The smart grid industry has not been given its share of attention compared to other cyclical industries. The enthusiasm for smart grid stocks had hit a peak when crude oil prices were persistently high in the first half of 2008. When crude oil prices subsequently fell the enthusiasm for smart grid stocks also subsided. But with crude oil prices creeping back above US$100 per barrel, smart grid stocks may find themselves in the limelight again as high energy costs would push Utilities to find ways to lower their generation costs. Furthermore, unanticipated spikes in peak power usages due to weather changes, the lag time to build power plants and the need to maintain high utilization rate on base load power plants, would force utilities increasingly, or at least partially, to complement their generation portfolio with smart grid.
EnerNOC (ENOC) is one of the leading developers of smart grids. The company’s key product is the demand response solution which helps utilities reduce aggregate power consumption during peak usage hours. How does it work? ENOC essentially has a network of large electricity consumers who are committed to lowering their consumption during peak demand periods. This reduced consumption effectively serves as a reserve capacity for utilities, thus avoiding potential black-outs and the need for new power plants.
In return for their commitment to reduce consumption, large electricity consumers are paid by the utilities, and ENOC collects a portion of the payment for providing the infrastructure and managing the process. However, this unique business model is not without its own set of challenges; (1) it takes a lot of capital expenditure and research and development to create a smart grid network and (2) the power market has to be well developed and deregulated.
The smart grid industry is generally regarded as a growth industry as it is a relatively new concept and there is a large addressable market. ENOC has demonstrated its ability to capture this growth in its past record.
There are reasons to believe that its growth would continue in the future. The bulk of ENOC's revenue comes from the U.S. and it is operating in only 22 out of 50 jurisdictions. It has only recently expanded overseas, to Canada in 2008 and the UK in 2010. There are still many potential countries, such as Germany and Australia, where the electricity sector is in the right conditions for smart grids.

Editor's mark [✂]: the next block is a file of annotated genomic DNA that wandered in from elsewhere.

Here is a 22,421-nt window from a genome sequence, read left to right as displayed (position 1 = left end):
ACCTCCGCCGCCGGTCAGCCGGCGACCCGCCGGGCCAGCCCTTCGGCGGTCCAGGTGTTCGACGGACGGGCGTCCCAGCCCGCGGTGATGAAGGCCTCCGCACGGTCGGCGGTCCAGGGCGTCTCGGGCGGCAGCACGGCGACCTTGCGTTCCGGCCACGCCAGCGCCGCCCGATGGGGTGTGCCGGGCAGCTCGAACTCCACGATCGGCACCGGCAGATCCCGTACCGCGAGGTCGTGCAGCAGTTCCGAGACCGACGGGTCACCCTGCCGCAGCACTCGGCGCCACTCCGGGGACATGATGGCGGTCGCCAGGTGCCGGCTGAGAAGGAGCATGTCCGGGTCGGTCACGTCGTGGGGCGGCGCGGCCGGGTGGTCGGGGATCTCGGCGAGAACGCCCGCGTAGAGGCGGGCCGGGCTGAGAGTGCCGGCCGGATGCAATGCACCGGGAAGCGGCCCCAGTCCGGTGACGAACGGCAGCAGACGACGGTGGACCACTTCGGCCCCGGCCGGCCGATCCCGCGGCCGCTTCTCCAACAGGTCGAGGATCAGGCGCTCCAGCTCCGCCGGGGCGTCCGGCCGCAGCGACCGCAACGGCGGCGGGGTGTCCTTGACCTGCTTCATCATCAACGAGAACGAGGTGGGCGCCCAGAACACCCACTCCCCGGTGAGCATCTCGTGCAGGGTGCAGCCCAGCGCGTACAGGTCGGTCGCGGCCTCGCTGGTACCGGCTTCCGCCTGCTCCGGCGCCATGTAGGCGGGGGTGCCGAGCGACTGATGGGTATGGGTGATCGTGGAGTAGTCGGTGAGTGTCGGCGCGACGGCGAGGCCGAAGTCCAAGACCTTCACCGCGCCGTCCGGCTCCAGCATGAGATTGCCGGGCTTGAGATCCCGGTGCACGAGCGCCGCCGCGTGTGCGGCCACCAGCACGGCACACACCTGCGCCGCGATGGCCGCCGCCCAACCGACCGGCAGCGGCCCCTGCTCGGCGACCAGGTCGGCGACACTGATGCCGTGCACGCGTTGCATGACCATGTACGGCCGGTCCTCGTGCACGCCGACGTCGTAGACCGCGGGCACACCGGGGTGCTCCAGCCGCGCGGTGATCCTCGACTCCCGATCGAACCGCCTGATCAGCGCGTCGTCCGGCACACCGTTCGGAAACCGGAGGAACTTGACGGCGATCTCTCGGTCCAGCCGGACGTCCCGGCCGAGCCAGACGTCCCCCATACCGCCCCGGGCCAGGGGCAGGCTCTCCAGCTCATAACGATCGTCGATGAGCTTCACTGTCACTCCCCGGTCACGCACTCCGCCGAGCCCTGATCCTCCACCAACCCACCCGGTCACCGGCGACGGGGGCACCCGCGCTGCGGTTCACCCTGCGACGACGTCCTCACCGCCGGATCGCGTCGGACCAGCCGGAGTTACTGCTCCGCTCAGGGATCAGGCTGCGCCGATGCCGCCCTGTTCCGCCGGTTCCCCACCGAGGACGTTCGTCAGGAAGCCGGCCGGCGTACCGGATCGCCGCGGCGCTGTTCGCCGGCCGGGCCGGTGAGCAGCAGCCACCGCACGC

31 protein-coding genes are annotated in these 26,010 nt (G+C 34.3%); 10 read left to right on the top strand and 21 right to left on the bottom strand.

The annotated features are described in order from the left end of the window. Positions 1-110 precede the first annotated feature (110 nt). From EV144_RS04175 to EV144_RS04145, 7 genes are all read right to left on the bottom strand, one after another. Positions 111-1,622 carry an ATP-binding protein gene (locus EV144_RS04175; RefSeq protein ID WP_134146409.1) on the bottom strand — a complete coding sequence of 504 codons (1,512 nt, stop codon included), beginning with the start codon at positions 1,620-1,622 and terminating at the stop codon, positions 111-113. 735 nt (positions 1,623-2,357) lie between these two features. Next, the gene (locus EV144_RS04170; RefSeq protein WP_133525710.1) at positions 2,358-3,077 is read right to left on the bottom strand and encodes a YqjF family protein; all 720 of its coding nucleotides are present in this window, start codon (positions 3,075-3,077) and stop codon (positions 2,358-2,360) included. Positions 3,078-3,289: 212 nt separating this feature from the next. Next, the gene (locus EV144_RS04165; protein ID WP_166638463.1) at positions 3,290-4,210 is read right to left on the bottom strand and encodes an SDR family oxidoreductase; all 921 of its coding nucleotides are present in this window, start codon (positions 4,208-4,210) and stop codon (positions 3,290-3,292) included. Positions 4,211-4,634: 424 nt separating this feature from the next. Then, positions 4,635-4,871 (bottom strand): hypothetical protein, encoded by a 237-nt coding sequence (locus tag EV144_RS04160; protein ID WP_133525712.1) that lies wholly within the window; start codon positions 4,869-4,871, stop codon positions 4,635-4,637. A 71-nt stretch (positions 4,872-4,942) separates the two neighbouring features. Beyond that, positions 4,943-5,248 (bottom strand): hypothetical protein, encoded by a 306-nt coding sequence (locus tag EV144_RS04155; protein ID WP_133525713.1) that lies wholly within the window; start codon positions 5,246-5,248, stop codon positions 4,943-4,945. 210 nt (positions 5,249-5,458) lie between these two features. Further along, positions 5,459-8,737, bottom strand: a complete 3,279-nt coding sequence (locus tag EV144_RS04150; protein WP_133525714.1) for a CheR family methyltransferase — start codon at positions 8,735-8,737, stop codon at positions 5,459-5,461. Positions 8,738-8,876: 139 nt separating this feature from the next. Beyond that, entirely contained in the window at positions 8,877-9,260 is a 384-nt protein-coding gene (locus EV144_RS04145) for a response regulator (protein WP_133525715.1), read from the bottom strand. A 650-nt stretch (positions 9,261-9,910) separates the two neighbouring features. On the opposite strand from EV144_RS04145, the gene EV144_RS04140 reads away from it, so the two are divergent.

Another advantage of the business is the recurring income as contracts are long term, ranging from 3 to 10 years. As ENOC grow the mega watts under management, its revenue would be grow faster due to the recurring nature.
The biggest attraction of ENOC is probably its leading position in the industry. There is barrier to entry as large capex and R&D are required to create a smart grid and it is estimated that ENOC holds 30-35% of the North American market share. In addition, ENOC’s strong financial position – zero debt and high cash (C/E about 136%) – place it in a strong position against competitors as contracts generally require collateral posting or guarantees.
Previously ENOC was priced as a growth stock; At its IPO in 2007, it was priced at 7.7x book value and it had negative earnings. Now it is priced at approximately 1 times book value when it recorded its first positive earnings. With the growth potential described above, earnings are likely to continue the momentum and ENOC looks poised to be re-rated positively in the near future.